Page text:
Hearing Elmo welcomes guest writers! (I figure you get tired of only hearing my point of view!) Today I welcome a distant cousin, Ted. Ted and I “met” on Facebook, connecting with family and friends in a way only Facebook seems able to do. It is great fun to talk to him because we grew up in the same small town, “middle of nowhere”, farming community. Ted works with a non-profit called “Aids – Out of Africa” (http://www.facebook.com/pages/AIDS-Out-of-Africa/109654919088134) and is also active in his community, helping to dispel myths about people with disabilities. How? By being their friend…
Hope to hear more from Ted in the future!
When my cousin was asking for stories for the web site about disabilities I was a little confused. But I walk around in a state of confusion anyway so it didn’t bother me. I did however start thinking. Disability is all around us every day. Sure we recognize the Disabled Vet in the wheelchair or the blind with the service animal, but we miss many of the other truly disabled. Disability comes to many in all forms.
Having been associated with the Veterans Hospital for the past 30 some years, I have become accustom seeing “Disabilities” and don’t stop to stare or wonder the why’s or what’s of this concentrated elite group of America’s often forgotten service men and women. Some are missing arms or legs, some are blinded, some in wheelchairs. But many have hidden “Problems” that we don’t see. They are legally blind but do not require a service animal or the typically white cane. Some are deaf but with the miracles of new hearing devices are able to communicate without being obvious. When I walk into the audiology clinic, the receptionist, Peggy, greets every patient looking directly at them, speaking clearly, just a touch of volume, and a little slower. Suddenly I realize that she cares. That means a lot. And when scheduled for the optometry clinic the doctor personally called my home to reschedule an appointment because she was being transferred and wanted to personally follow up on a surgery. I take that kind of service very serious. I appreciate those who care to go that little extra distance.
Now for the purpose of this writing and the personal note. Charlie is a friend, I call him a friend because he always takes the time to come over and speak to my wife and I every Monday at the weekly auction we seem to always attend. He jokes with us and tells us what has happened during the past week. If Mary is not with me, he will ask about her and the same if I am not in attendance. He pats me on the back and makes me happy. I see him on occasion at different locations all over town. He is the kind of friend that never complains about his personal problems. If his personal transportation broke down, I would help him replace or repair as necessary. However he has a disability that many shy away from. Charlie is limited mentally. His appearance also makes many uncomfortable. His teeth were not taken care of but that is in a stage of repair now. Most people see him as a nuisance or embarrassment. I see him as a friend. I have asked myself what is there about Charlie that makes me proud to be his friend? It is because his “Disability” only exist in the minds of the “Normal” people around him. Charlie is seen all over town because although he is not allowed to drive, rides his bike pulling a trailer, around to selected locations to do odd jobs. He is at the auction because he helps load items for buyers for whatever “Tip” they might give him. During the night he sometimes shows me how much money he has taken in from his work that night. In his mind he is not “Disabled”. He is however truly challenged. He lives alone, and pays his rent. He wears clean clothes, and is showered and shaved. I cannot compare him to all the people that thinks the world owes them a living because he makes his own lemonade out of the lemons that nature has dealt him.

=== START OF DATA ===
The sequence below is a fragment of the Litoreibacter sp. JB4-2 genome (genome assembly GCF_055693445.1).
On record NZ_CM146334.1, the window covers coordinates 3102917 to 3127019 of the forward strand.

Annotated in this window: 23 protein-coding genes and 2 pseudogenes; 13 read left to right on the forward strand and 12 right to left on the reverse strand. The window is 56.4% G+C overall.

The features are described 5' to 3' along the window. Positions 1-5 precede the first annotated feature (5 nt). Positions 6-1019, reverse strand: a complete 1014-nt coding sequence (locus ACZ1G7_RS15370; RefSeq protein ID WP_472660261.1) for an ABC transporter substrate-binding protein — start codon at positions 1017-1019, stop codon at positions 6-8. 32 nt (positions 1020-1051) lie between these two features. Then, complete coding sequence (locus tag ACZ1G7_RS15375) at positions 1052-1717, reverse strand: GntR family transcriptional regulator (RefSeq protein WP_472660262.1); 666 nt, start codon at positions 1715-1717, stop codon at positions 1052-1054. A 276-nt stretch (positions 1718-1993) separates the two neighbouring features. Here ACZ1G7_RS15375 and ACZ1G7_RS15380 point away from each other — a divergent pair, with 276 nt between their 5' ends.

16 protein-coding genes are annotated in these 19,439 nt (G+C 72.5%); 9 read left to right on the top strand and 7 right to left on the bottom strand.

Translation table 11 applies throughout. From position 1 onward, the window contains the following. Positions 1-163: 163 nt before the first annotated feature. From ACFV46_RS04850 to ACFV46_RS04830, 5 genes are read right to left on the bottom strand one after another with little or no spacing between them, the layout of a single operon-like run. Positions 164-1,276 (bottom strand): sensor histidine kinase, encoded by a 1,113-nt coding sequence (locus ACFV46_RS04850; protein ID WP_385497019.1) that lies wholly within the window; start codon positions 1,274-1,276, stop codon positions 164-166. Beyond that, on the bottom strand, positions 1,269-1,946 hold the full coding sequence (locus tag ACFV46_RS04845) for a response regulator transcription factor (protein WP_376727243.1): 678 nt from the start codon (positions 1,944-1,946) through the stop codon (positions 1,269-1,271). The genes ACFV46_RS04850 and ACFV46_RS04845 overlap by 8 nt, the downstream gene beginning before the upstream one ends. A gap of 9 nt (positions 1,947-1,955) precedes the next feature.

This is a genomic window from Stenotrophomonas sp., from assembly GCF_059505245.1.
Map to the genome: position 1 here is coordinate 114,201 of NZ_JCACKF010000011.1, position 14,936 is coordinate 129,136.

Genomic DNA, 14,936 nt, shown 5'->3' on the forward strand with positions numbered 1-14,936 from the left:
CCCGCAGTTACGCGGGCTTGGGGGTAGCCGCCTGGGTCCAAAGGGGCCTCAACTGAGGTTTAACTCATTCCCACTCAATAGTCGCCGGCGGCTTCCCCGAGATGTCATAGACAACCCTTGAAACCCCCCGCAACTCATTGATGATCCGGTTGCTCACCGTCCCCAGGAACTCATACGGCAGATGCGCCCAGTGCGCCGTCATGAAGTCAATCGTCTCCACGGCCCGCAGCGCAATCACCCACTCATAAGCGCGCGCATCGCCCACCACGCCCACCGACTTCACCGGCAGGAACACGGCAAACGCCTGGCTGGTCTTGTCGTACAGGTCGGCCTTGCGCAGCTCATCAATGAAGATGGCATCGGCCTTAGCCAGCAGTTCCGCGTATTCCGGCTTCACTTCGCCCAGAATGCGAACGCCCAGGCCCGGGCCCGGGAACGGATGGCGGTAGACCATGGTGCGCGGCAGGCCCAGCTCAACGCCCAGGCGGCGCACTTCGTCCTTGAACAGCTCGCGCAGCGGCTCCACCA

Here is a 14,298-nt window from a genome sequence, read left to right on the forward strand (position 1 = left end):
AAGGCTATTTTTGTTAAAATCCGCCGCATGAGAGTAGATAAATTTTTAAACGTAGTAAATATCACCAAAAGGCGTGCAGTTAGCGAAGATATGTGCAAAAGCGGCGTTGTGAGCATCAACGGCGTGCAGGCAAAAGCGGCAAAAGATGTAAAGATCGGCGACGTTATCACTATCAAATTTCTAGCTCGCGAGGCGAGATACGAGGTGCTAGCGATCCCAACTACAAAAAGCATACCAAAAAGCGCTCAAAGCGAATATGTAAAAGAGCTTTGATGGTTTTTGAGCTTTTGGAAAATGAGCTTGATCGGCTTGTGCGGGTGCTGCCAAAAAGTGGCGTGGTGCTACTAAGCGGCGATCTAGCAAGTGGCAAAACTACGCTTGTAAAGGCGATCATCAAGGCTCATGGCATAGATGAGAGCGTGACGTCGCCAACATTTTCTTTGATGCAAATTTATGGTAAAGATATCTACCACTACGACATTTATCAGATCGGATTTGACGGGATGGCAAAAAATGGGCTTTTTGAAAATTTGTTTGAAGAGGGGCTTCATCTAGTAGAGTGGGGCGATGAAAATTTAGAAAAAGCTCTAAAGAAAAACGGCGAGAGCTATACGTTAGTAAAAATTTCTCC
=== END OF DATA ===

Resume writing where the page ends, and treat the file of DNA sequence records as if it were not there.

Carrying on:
So as we walk past people at Wal-Mart, or set beside them on a bus, we don’t really understand the limits of their “Disabilities”….. Perhaps better yet we do not understand their unlimited “Abilities”. Maybe the person just needs a friend. I don’t think the word “Disabilities” is a true description. I think that the word Challenged is better. But neither fits my friend Charlie for in his mind he is not challenged nor disabled, he is making a living the only way he knows how. If he receives a little help along the way, that’s great. But he would rather be accepted as is, where is. So when you are asked to repeat a statement because the person could not hear or more likely not understand you, don’t get angry or say, “Forget it” for they can’t forget. Try to be more like Peggy, louder, slower and facing them. If the vision impaired need a little assistance, offer to help. Just a, “Need some help with that?”, can make a person’s day. It might even make your day. An older person might be struggling to reach an item off the shelve. When you hand it to them, there is a moment where you feel like you have really done something great and you have.
Ted C. Burhenn.